A Virginia Tech study finds a soapy pan under a light will attract and kill more stink bugs than a commercial trap.
WASHINGTON — Warmer weather will bring out stink bugs from cooler hiding places. To get rid of them, researchers at Virginia Tech found homemade stink bug traps work better than store-bought traps.
A pan of soapy water under a desk lamp attracts and kills 14 times more stink bugs than commercially produced traps that can cost as much as $50, the study finds. The study was conducted in 16 houses over two years.
It’s the first time the solution was tested scientifically. The findings will be published in the Journal of Extension.
“We knew that insects are generally attracted to light, so we were able to exploit that with these traps,” said John Aigner, a doctoral student in the Virginia Tech Department of Entomology.
The soapy pan method has two advantages. It’s inexpensive and pesticide-free.
“Currently there are no in-home insecticides labeled for use against brown marmorated stink bugs,” Aigner says.
Stink bugs now are in 41 states and first began showing up in the mid-Atlantic region in the late 2000s.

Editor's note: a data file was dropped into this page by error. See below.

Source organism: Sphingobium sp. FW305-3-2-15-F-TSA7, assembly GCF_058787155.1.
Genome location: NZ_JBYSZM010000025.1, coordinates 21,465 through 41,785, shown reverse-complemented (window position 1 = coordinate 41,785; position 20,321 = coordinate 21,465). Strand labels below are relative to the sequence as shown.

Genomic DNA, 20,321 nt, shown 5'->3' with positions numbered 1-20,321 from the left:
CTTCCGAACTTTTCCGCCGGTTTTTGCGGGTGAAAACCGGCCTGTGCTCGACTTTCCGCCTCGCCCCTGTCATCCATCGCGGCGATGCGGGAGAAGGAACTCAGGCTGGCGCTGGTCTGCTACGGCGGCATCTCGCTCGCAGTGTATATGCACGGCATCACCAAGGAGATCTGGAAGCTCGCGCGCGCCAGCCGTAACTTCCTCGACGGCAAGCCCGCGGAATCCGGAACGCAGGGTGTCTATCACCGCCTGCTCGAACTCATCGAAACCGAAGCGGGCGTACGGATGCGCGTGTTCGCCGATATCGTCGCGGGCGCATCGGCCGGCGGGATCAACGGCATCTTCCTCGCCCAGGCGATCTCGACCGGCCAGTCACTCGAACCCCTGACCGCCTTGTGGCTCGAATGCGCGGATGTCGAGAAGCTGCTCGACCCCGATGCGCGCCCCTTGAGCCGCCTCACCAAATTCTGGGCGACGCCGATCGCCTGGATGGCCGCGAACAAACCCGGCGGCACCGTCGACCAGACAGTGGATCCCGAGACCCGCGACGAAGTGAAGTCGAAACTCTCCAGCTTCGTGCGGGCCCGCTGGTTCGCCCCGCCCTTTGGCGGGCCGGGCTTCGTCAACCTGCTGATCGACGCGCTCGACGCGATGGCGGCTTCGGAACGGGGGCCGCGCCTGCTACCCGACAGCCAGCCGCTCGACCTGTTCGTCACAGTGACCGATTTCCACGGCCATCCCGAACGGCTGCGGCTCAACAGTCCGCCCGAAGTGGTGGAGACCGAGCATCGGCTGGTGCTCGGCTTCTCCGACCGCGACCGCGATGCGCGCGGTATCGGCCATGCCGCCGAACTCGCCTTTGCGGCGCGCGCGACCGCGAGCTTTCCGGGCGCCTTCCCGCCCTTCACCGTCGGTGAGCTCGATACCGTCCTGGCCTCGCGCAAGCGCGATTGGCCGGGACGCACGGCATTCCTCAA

The crop-munching pests are proving costly to farmers growing apples, peaches, grapes, soybean, peppers, tomatoes and corn. Stink bugs have caused millions of dollars of crop damage.
The in-home eradication method isn’t practical though for use outdoors.
Aigner told WTOP Virginia Tech is working to develop other types of traps that might help farmers.
This year he is starting a project involving pheromones and stink bugs.
“We’re going to try to correlate our trap catch to damage in vegetables to see if it’s effective in controlling stink bugs in an organic system, but also if we can use this as a monitoring tool for conventional farmers to alert them as to when then need to put on applications or just alert them to the presence of stink bugs,” Aigner said.